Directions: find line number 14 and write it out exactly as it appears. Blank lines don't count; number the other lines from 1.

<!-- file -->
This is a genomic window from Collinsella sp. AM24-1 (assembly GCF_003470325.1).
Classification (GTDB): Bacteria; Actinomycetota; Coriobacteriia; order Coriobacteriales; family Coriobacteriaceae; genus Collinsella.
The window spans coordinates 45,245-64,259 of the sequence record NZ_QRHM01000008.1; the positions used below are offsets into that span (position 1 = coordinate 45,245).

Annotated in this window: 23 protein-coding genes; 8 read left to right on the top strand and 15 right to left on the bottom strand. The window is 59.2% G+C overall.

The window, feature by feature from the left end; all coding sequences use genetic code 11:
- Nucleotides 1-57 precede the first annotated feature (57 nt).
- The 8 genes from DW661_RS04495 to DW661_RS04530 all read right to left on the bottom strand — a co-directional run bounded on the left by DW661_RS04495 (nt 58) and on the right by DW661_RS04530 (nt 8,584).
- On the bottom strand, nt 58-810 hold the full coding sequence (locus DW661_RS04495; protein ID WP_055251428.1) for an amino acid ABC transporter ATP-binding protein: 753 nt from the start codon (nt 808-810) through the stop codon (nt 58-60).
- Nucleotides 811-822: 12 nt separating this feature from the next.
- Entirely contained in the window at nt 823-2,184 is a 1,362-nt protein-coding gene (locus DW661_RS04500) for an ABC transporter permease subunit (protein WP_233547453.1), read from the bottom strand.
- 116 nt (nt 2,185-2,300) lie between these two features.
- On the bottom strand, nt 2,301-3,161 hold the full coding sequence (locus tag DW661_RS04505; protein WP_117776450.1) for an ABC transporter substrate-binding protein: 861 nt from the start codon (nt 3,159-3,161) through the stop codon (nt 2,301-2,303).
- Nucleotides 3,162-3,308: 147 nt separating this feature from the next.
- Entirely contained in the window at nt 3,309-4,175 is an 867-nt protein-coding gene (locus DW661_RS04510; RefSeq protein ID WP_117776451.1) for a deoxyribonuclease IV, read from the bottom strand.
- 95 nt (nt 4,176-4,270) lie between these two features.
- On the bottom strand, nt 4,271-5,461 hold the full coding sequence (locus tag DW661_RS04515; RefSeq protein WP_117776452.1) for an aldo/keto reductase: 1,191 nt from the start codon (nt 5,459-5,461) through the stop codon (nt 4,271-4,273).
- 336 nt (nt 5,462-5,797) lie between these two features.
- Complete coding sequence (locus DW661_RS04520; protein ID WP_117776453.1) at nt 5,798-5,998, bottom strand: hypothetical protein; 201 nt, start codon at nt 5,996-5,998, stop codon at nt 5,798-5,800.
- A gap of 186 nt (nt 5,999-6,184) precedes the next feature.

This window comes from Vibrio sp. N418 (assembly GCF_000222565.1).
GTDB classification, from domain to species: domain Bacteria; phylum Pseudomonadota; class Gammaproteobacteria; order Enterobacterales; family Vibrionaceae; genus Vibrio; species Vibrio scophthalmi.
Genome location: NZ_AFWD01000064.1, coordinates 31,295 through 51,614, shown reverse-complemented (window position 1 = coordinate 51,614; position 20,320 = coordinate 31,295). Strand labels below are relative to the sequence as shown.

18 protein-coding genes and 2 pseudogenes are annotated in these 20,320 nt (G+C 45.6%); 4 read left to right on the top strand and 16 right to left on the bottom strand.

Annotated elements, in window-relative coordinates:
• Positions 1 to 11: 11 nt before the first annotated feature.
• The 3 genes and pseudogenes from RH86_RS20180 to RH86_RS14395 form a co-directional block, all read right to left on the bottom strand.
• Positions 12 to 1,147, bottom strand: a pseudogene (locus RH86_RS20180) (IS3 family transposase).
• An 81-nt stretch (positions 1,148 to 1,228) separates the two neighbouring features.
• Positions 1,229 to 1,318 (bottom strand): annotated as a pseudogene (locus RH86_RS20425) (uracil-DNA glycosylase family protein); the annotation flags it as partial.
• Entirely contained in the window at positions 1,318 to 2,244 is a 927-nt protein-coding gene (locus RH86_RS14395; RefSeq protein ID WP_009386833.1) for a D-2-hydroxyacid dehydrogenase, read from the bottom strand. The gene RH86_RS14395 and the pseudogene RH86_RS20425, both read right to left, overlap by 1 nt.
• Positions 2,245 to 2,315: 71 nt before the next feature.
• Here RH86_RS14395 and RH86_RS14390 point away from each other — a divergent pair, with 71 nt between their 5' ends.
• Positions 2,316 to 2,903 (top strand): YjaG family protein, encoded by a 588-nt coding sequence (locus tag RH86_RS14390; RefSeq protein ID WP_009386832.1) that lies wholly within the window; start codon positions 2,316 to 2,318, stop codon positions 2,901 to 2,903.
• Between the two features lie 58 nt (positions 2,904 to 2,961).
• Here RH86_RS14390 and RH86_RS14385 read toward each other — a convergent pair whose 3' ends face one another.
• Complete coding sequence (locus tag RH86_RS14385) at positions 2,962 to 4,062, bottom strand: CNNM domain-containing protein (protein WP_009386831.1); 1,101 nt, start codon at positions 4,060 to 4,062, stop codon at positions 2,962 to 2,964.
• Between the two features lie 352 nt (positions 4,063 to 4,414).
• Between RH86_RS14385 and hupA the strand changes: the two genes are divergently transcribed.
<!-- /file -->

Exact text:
- Entirely contained in the window at nt 3,309-4,175 is an 867-nt protein-coding gene (locus DW661_RS04510; RefSeq protein ID WP_117776451.1) for a deoxyribonuclease IV, read from the bottom strand.